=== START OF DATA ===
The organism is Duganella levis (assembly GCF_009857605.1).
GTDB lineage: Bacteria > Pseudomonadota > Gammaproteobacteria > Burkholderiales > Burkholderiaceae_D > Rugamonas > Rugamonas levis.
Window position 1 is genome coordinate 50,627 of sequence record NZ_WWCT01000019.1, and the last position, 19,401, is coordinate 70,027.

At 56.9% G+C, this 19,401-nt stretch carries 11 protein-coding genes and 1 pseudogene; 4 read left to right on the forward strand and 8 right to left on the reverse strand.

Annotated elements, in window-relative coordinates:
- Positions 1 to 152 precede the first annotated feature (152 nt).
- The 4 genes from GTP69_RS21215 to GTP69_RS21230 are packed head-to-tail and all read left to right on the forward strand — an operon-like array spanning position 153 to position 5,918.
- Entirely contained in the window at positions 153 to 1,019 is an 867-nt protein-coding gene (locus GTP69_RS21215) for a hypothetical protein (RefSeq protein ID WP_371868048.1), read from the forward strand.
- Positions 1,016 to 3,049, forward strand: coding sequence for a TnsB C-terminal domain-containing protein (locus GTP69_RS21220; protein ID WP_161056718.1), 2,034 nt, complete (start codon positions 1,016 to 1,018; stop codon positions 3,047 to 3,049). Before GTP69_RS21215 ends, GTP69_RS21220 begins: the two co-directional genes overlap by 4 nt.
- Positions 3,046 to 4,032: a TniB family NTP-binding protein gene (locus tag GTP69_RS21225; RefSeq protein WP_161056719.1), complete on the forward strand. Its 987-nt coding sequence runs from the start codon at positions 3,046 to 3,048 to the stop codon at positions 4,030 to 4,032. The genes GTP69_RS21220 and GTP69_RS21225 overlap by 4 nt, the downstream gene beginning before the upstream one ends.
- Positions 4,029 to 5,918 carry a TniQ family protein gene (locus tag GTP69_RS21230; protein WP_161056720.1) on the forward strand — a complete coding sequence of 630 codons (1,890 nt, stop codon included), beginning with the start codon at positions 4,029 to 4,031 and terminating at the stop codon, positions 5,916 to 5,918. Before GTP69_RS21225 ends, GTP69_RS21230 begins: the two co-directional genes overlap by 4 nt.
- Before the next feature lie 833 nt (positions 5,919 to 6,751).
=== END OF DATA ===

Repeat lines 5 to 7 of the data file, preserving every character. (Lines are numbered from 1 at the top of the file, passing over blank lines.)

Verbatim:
Annotated elements, in window-relative coordinates:
- Positions 1 to 152 precede the first annotated feature (152 nt).
- The 4 genes from GTP69_RS21215 to GTP69_RS21230 are packed head-to-tail and all read left to right on the forward strand — an operon-like array spanning position 153 to position 5,918.